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The Sagas of Strata-Sale of Hotel Units in Hong Kong

11 July 2013

In Asia, we have been seeing more strata-sale of hotels by property developers in recent years. This usually involves a developer selling hotel units to individual purchasers who then put the hotel units back into the hotel inventory to be rented out to third-party guests. Such individual purchasers receive the benefit of any rental profit from the operations of the hotel.

In Hong Kong, the first time a developer sold units of a hotel located in Hong Kong to individual purchasers ended up in the unwinding of the sale as the Securities and Futures Commission (SFC) asserted that the developer had not obtained the necessary approvals from the SFC. The SFC considered the sale to be a Collective Investment Scheme (CIS) as defined in the Securities and Futures Ordinance (SFO). This article discusses the recent unwinding of the sale of the Apex Horizon hotel in Hong Kong and its implications for hotel developers and operators.

Summary of the Apex Horizon sale

In February 2013, Hong Kong property giant Cheung Kong sold 360 hotel units at the Apex Horizon hotel to individual purchasers. The SFC formed the view that the offer to purchase hotel units at the Apex Horizon was an invitation to acquire an interest in or to participate in a CIS under the SFO. This requires the SFC's approval in respect of promotional materials prior to the sale. Prior approval had not been sought. The SFC accordingly took the view that the sale was unauthorised. Cheung Kong avoided legal proceedings by agreeing with the SFC to unwind the sale. This meant that Cheung Kong would refund to purchasers deposits and part payments in respect of the units together with interest at 2 percent per annum above the prime rate plus HK$10,000 to each purchaser for legal and other expenses. However, more than 27 purchasers who resold their units to a third party through confirmor transactions might suffer more losses. It remains to be seen whether these sellers of the confirmor transactions would claim more compensation from Cheung Kong.

What is a Collective Investment Scheme in Hong Kong?

The SFO provides that a CIS has the following four key elements:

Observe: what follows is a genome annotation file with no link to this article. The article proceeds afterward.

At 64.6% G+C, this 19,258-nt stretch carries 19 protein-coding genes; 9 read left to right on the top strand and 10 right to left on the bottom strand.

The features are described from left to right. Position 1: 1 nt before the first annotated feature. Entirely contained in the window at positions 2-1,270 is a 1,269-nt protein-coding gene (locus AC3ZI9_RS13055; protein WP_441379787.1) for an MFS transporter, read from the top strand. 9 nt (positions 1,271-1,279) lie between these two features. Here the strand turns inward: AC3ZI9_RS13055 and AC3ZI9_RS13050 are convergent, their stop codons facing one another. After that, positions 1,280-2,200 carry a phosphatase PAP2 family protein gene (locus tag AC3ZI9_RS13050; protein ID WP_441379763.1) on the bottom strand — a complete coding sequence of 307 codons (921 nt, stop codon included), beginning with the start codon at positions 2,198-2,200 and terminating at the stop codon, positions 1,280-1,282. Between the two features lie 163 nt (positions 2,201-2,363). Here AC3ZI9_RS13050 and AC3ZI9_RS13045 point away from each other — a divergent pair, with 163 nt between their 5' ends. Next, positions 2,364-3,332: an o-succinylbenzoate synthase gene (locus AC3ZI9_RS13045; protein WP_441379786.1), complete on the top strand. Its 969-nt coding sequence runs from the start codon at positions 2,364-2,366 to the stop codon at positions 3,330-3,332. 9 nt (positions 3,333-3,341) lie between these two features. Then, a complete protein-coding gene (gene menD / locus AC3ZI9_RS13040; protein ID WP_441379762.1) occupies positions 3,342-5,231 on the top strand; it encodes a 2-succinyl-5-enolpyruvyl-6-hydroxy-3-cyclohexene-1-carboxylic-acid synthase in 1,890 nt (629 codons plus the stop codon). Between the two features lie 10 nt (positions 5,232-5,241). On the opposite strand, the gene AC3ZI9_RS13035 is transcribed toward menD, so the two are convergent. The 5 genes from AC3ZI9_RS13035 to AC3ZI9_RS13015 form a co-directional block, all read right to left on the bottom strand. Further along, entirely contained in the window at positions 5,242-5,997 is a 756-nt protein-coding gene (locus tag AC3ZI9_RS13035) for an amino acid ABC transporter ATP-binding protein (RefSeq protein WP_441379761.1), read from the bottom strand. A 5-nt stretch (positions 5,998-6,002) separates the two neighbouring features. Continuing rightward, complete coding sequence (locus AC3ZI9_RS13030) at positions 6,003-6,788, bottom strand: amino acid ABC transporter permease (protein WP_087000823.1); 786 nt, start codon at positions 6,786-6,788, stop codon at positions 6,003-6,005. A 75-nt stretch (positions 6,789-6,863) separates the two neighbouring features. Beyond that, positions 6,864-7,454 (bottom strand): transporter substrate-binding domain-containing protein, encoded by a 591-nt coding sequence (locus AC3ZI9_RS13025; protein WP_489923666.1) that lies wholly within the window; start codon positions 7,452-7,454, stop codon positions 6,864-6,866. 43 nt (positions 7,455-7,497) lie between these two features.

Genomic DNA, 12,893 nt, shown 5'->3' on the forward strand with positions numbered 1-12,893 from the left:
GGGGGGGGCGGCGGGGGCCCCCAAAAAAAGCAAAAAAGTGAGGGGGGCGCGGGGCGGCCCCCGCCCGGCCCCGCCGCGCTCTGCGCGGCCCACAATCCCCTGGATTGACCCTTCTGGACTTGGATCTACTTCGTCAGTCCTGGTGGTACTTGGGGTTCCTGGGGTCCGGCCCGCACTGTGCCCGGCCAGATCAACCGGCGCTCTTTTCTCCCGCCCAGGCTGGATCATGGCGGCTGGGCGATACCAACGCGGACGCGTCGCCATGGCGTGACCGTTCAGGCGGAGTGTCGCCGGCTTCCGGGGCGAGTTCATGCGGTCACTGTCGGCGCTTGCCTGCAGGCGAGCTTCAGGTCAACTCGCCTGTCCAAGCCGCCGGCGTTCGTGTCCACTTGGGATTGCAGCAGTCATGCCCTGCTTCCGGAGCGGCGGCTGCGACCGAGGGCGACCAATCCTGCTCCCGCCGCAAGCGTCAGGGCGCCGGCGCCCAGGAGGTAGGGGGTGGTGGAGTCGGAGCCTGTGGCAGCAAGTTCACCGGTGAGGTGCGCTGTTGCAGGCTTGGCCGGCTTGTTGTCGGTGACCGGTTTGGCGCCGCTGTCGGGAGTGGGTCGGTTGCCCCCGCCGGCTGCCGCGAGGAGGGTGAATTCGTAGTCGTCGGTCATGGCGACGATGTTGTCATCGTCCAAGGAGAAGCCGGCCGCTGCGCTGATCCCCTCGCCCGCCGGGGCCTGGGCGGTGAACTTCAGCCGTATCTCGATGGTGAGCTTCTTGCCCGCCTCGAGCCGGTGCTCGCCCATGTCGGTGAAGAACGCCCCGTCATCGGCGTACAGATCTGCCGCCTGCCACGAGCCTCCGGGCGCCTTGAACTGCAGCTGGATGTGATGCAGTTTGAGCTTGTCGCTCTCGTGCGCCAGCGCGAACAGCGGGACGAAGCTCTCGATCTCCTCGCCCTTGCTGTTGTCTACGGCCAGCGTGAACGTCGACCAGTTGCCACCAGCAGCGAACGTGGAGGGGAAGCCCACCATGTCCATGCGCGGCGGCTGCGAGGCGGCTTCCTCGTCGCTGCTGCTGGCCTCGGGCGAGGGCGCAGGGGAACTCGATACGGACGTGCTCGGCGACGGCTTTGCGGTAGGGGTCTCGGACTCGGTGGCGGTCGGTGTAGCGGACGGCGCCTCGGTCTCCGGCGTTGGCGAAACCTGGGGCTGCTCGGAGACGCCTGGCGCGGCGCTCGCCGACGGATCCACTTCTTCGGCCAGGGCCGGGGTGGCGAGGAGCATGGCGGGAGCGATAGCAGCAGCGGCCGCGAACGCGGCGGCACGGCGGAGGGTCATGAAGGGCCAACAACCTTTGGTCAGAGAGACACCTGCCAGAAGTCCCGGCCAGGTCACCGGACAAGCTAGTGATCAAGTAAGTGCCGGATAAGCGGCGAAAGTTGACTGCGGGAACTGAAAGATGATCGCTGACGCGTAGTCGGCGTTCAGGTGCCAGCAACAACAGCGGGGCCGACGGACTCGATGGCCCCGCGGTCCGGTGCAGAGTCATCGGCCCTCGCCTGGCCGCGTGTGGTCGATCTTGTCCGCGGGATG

1. it is an arrangement in respect of a property, which includes land in Hong Kong or elsewhere;
  2. participants do not have day-to-day control over the management of the property, whether or not they have the right to be consulted or to give directions in respect of such management;
  3. the property is managed as a whole by or on behalf of the person operating the arrangements or the contributions of the participants and the profits or income from which payments are made to them are pooled; and
  4. the purpose or effect of the arrangement is for participants to participate in or receive profits, income or other returns from the property.

The SFO contains certain exceptions to the above such as employee investment schemes and certain types of franchise arrangement.

There is an important point to note in relation to the third element above. Whether or not the rental income is pooled or unpooled does not make a difference, as long as the property is managed as a whole by the developer or an operator on behalf of the developer. Pooling of rental income usually means that the rental income from all the hotel units is pooled together and, after deducting expenses, distributed to the individual owners based on unit size and other relevant factors. Unpooled rental income means each individual owner receives rental income from his specific unit only, after deducting expenses applicable to that unit.

In the Apex Horizon sale, the rental income was unpooled and the sale and purchase agreements between the purchasers and Cheung Kong provided that the hotel units were to be sold subject to the hotel operation agreement with the hotel operator. The SFC took the view that all the essential elements of a CIS existed. In particular, the SFC pointed out that the day-to-day management of the hotel was to be in the hands of a separate operator appointed to operate the hotel and which would control key functions such as allocation of guests to rooms.

Why do developers strata-sell their hotels?